Consult the Guidelines for Effective Research Training in preparing this section of the application. These guidelines will also be provided to reviewers.
- the nature and extent of training, mentoring and employability activities;
- the capacity of the project director and team members to provide the proposed training, mentoring and employability activities;
- the anticipated number of students, emerging scholars and/or other highly qualified personnel (where applicable, indicate the level of study—i.e., undergraduate, master’s or doctoral) to be trained and mentored;
- the nature and level of specialized skills that the students, emerging scholars and/or other highly qualified personnel will develop as a result of their participation; and
- any career development opportunities for students, emerging scholars and/or other highly qualified personnel.
If you selected “Mitacs Accelerate internships” as a “joint initiative” under Identification, provide summary information about the proposed internship(s), such as the objectives, expected deliverables, benefits to interns, percentage of time to be spent onsite with the partner organization, and planned activities.
This funding opportunity’s recipients are eligible for a streamlined application process for Mitacs Accelerate internships. Interested grant holders must submit a completed Mitacs Accelerate application form to Mitacs after SSHRC competition results have been announced. To access the Accelerate application form, contact a Mitacs business development representative.
Mitacs internships cannot be the only mechanism for training included in a research project, and must be co-funded by partner contributions separate from the partner funding contributions made toward the SSHRC grant.
Evidence of formal partnership (mandatory)
You must provide documented evidence that demonstrates the quality, commitment and agreement of the formal partnership. Evidence can include, but is not limited to:
- governance frameworks;
- agreements (e.g., intellectual property, conflict resolution);
- strategic plans;
- other relevant documentation.
Do not provide letters of engagement from partner organizations in this section, as these will already be included elsewhere in your application.
Note: Any information you provide in this section that is not documented evidence of a formal partnership may be removed from your application prior to its evaluation.
Funds requested from SSHRC (mandatory)
For each budget year, estimate the costs you are asking SSHRC to fund. All budget costs must conform to the rates and regulations of the applicant’s or project director’s institution or not-for-profit organization and take into account the Tri-Agency Guide on Financial Administration’s principles governing the appropriate use of funds. All costs must be justified in terms of the needs of the project, including costs for organizing and integrating team activities and for communicating results to audiences, stakeholders and the public. The budget will be reviewed according to the appropriateness of the requested budget, and to the justification of other planned resources (e.g., time, human and financial), including cash and in-kind support already or to be secured from partner organizations.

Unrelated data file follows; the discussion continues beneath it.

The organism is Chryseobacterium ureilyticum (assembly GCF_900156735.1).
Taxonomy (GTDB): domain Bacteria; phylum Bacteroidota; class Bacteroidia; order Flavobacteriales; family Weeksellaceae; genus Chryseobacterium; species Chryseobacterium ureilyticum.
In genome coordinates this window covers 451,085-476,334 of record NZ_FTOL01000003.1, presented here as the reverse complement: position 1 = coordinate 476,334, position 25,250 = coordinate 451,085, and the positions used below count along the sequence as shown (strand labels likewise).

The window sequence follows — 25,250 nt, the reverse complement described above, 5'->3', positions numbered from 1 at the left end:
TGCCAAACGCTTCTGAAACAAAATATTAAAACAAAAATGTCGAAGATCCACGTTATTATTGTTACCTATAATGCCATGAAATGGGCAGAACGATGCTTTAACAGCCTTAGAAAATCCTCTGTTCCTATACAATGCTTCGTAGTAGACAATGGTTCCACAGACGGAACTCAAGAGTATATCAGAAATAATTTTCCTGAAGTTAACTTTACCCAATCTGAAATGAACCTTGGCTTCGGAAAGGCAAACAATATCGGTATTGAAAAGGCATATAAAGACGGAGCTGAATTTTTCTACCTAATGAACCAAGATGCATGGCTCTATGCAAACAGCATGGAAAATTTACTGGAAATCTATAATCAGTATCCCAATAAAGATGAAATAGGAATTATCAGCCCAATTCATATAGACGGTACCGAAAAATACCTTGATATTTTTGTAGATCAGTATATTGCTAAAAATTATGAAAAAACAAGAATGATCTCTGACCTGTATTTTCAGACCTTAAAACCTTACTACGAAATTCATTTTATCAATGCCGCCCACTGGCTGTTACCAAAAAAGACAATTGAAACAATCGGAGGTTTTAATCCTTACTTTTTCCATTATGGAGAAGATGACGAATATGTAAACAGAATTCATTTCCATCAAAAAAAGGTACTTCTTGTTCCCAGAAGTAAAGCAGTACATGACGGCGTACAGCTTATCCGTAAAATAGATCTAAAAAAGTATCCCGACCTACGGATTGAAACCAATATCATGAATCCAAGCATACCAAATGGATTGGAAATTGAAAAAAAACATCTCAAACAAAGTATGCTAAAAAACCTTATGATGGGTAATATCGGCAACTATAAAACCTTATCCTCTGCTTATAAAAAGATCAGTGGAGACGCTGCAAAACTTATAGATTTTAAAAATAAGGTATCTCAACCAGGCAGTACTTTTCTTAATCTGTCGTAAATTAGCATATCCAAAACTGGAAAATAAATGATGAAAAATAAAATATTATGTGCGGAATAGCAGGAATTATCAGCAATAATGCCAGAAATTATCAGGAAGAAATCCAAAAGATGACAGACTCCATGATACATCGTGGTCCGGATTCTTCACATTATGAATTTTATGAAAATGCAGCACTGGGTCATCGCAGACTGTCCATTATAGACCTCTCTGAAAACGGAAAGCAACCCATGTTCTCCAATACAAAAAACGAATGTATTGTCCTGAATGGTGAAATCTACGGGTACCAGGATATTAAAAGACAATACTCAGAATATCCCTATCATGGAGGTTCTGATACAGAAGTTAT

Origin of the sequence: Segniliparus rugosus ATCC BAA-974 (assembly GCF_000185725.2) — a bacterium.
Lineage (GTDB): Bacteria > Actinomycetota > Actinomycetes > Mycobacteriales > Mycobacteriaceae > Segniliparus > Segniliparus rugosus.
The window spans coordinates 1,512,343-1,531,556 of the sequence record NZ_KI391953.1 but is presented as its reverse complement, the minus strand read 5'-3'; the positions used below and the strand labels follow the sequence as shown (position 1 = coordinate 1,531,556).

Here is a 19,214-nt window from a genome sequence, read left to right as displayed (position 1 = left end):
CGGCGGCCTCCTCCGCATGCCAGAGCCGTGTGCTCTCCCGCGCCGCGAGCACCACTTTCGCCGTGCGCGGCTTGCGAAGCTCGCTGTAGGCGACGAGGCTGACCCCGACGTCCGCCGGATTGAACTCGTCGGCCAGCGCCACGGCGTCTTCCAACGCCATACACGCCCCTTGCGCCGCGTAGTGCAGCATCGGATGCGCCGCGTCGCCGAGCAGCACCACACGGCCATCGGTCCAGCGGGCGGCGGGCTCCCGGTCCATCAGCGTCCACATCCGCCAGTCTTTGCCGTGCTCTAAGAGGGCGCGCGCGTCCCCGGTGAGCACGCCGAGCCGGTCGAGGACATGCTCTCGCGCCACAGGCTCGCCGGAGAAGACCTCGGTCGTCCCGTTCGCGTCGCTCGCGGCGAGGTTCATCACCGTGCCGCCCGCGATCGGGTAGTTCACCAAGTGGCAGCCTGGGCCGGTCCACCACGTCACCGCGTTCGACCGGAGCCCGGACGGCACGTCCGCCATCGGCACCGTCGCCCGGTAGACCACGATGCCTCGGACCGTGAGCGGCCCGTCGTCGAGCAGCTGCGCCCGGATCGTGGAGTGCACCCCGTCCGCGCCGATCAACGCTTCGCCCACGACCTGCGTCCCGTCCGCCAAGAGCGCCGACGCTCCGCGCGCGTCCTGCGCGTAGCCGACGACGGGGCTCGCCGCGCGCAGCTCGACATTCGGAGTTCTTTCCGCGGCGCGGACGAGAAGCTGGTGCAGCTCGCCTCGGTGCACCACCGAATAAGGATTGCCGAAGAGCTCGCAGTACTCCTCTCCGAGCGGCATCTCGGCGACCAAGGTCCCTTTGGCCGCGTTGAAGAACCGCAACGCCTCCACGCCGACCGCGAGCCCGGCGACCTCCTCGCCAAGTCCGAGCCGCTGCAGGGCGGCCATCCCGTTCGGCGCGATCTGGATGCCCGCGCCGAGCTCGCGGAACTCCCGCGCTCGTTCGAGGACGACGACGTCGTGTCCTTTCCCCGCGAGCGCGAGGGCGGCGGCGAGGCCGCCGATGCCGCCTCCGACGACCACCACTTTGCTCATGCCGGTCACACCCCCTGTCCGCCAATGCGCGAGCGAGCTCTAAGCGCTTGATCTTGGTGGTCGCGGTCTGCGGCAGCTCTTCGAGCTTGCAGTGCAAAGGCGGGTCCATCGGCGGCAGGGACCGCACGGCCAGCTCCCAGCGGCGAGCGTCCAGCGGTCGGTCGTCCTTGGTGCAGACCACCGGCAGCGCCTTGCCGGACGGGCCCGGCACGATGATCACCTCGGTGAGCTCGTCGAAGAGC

SSHRC provides the following guidelines to committee members regarding the merit review of the budget subcriteria of the overall Feasibility score:
- Committees may consider failing a project on the Feasibility criterion if they determine that 30% or more of the overall budget request is insufficiently justified and/or not appropriate to the proposed objectives or outcomes of the project.
- Committees will use the principle of minimum essential funding to guide their budget discussions.
- Committees may recommend minor budget reductions when they determine the request is inadequately justified and/or not appropriate as described above, and where they judge that savings could be achieved without jeopardizing the project objectives.
Enter amounts rounded to the nearest dollar without any spaces or commas (e.g., 2000). For blank entries, leave in the “0” value.
For each of the categories below, enter the number of students and non-students you plan to hire, whether as salaried employees or as recipients of stipends.
Student and non-student salaries and benefits
For each applicable category, enter the number of students and non-students to be hired. Specify the total amount to be paid. When students are paid by wage, the amounts should follow the institution’s collective agreement or policy.
You may request stipends for graduate students and postdoctoral researchers. Stipends must be justified in terms of the research, research training and/or research-related objectives. The work performed by stipend recipients should be an integral part of the project. Stipend rates are set by the institution concerned.